SNATCH : Compilation (Pandemonium LP, 1983).

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Snatch was never a "band" as such - & certainly not a punk band, though it had many contemporaries & supporters who were active in that circle - but more likely a collaborative avant garde pact between ex-pat American founder-duo Judy Nylon & Patti Palladin, along with whoever else was on hand during it's sporadic existence.

Moving to London in the early '70s with the vague intention of breaking into the city's Glam-saturated music scene, Judy & Patti originally worked together under the name Cha-Cha before eventually settling on the sexually ambiguous (& far more disturbing) Snatch. Judy, of course, had already made something of a name for herself via her creative friendships with John Cale (that's her erotically-charged vocal on "The Man Who Couldn't Afford to Orgy") & Brian Eno. Legendarily, she purchased the the album of 16th century harp music that ignited the "Ambient" touch-paper in the convalescing Eno's brain, but also appeared in his little-seen "China, My China" promo & bagged herself a titular name-check on "Back in Judy's Jungle".

The embryonic Snatch recorded a series of demos at Patti's Maida Vale flat in 1976, & eventually released a couple of them - "Stanley"/"I.R.T." - in early 1977 after striking a deal with the Bomp & Lightning labels. "Worth gettin''" according to Sniffin' Glue, & reputedly featuring Captain Sensible on guitar, their debut single made little commercial headway, though Eno was sufficiently captivated to suggest they contribute to "R.A.F.", a phenomenal one-off collusion that would appear on the b-side of his "King's Lead Hat" 45, & which prefigured the inventive production techniques he'd explore & refine during his imminent tenure with David Byrne & Talking Heads.

A second Snatch single, "All I Want"/"When I'm Bored", followed in 1978 (on Lightning again). Recorded with various members of The Heartbreakers & Roogaltor, this wildly infectious paradigm of punk-charged snot-rock actually made the lower end of charts in the U.K. (#54 specifically). Unfortunately, it's Cale-produced follow-up - the Shopping For Clothes e.p. on the trés cool Fetish label - took more than a year to emerge, by which time all commercial momentum had been lost. Some small consolation: it had the distinction of being included in Stephen Stapleton's mythic "N.W.W. list". Their working relationship having irredeemably stalled, Judy & Patti parted company at this point, though they'd both release fine records of their own in the years following the split - Patti forged partnerships with both Johnny Thunders & The Flying Lizards, while Judy made her career-best (so far) Pal Judy album with the On-U Sound crew in 1982 &, more recently, has worked extensively with Swiss art collective Aether9 & French producers Bo'Tox. There's an excellent career-spanning interview with her here.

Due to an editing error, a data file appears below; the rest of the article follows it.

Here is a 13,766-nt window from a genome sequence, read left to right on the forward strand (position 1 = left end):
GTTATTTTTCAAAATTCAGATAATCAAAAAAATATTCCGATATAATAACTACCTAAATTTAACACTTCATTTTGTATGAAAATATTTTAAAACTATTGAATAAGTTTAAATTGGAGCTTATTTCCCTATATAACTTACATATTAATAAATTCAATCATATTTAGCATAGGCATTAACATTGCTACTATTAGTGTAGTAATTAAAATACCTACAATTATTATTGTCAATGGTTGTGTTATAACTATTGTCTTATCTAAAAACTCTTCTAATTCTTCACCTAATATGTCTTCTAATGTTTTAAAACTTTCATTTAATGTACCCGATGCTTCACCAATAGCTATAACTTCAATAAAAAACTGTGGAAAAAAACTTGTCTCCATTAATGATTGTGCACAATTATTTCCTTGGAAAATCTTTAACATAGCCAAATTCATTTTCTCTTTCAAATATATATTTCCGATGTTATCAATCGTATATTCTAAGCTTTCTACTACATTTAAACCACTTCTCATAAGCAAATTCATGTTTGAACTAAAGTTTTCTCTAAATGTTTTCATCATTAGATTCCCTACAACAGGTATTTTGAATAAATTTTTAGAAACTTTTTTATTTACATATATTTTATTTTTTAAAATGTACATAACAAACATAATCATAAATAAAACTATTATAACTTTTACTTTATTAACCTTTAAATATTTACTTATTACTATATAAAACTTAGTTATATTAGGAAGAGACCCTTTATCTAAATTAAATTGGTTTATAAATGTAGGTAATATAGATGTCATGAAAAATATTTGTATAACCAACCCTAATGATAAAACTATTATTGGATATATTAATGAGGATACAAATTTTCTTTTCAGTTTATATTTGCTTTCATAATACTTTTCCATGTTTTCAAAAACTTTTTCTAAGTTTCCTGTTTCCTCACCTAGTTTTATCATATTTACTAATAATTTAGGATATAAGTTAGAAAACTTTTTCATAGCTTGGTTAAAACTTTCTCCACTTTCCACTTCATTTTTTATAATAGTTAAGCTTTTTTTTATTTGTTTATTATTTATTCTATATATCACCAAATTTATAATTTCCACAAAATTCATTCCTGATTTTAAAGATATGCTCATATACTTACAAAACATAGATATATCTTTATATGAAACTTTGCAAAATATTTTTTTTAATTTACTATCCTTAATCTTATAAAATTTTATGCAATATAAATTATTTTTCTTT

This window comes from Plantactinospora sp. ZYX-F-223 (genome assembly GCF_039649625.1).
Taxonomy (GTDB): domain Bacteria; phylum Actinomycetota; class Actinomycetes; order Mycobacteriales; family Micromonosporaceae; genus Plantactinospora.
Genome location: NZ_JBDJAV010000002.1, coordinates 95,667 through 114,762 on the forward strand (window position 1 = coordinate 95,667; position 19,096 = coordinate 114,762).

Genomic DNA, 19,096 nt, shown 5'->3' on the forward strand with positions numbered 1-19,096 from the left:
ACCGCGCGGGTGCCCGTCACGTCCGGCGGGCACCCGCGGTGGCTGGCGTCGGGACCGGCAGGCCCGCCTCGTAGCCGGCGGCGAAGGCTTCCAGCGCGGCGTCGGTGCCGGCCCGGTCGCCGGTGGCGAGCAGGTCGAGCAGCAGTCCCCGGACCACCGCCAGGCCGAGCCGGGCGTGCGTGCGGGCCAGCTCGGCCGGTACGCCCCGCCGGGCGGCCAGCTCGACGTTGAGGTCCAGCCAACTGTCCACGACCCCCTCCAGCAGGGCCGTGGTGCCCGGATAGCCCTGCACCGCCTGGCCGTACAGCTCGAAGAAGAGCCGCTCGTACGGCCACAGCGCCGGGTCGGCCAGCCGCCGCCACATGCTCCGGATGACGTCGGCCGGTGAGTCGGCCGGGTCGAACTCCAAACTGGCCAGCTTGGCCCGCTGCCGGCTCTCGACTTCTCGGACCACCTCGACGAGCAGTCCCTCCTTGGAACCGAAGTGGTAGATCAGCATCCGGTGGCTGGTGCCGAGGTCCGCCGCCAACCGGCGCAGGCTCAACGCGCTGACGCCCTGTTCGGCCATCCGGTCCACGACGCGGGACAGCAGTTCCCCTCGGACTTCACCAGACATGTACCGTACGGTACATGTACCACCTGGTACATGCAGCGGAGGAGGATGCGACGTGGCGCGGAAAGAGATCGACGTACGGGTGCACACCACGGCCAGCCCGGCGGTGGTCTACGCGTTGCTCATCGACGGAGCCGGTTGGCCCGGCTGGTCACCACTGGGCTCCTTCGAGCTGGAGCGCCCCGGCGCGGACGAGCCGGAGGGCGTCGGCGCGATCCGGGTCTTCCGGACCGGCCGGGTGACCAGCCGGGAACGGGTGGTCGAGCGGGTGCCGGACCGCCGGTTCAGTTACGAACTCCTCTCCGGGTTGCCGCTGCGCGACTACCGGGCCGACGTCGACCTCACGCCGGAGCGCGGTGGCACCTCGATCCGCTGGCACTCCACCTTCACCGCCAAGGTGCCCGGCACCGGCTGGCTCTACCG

Released (briefly) in 1983, Pandemonium's Snatch compilation collates most of the singles alongside a handful of those germinal TEAC home demos. Ridiculously - considering how many people are gagging to hear it nowadays - it's been unavailable since the late '80s, which is when I would've first heard it, dubbed onto one side of a C90 that was passed onto me by a friend-of-a-friend. I have no idea what was on the other side of that tape but, significantly, I've never forgotten these Snatch songs...

● Witch 1


  1. If I remember rightly, the All I Want single had one of most expensive covers at that time (1978) and probably cost more to produce than sold (similar to Blue Monday). I have the Kings Lead Hat single with RAF b side and yes it is an excellent piece of work.

  2. That's right, a very tasteful foil-embossed job, I believe? Incidentally, both sides of that 7" are noticeably different to the versions included on the compilation - alternate takes perhaps? - but it's the comp I'm sharing, sooo...

  3. Splash15430.8.13

    Soo.... do you have copy of the All I Want single? If not, and I do have it, are we talking completism required? You know the email address if so.

  4. There are other anomalies too: the single version of "I.R.T." is a different take to the one on the comp, plus the brilliant "Red Army" (from Shopping For Clothes) has been replaced by their earlier (similarly titled) Eno collaboration even though they're very different tracks - nightmare!

  5. Wonderful! Thanks for sharing. I missed out the last time that Snatch appeared on a now-deceased music blog. Best wishes for the new year!